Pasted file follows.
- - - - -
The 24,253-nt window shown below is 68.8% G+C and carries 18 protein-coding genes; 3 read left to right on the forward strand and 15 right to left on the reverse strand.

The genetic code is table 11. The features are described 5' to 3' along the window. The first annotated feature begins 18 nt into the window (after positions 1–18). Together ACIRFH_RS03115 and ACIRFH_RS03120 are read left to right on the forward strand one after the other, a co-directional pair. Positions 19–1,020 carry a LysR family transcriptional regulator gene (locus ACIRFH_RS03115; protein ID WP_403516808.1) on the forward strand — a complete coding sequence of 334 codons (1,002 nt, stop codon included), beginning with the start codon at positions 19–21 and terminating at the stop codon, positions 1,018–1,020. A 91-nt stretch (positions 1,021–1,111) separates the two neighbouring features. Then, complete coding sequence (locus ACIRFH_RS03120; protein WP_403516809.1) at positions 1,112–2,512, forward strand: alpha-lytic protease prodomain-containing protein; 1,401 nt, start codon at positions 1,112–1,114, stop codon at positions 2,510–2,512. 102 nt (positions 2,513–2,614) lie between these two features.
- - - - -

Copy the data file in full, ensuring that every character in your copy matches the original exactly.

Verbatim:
The 24,253-nt window shown below is 68.8% G+C and carries 18 protein-coding genes; 3 read left to right on the forward strand and 15 right to left on the reverse strand.

The genetic code is table 11. The features are described 5' to 3' along the window. The first annotated feature begins 18 nt into the window (after positions 1–18). Together ACIRFH_RS03115 and ACIRFH_RS03120 are read left to right on the forward strand one after the other, a co-directional pair. Positions 19–1,020 carry a LysR family transcriptional regulator gene (locus ACIRFH_RS03115; protein ID WP_403516808.1) on the forward strand — a complete coding sequence of 334 codons (1,002 nt, stop codon included), beginning with the start codon at positions 19–21 and terminating at the stop codon, positions 1,018–1,020. A 91-nt stretch (positions 1,021–1,111) separates the two neighbouring features. Then, complete coding sequence (locus ACIRFH_RS03120; protein WP_403516809.1) at positions 1,112–2,512, forward strand: alpha-lytic protease prodomain-containing protein; 1,401 nt, start codon at positions 1,112–1,114, stop codon at positions 2,510–2,512. 102 nt (positions 2,513–2,614) lie between these two features.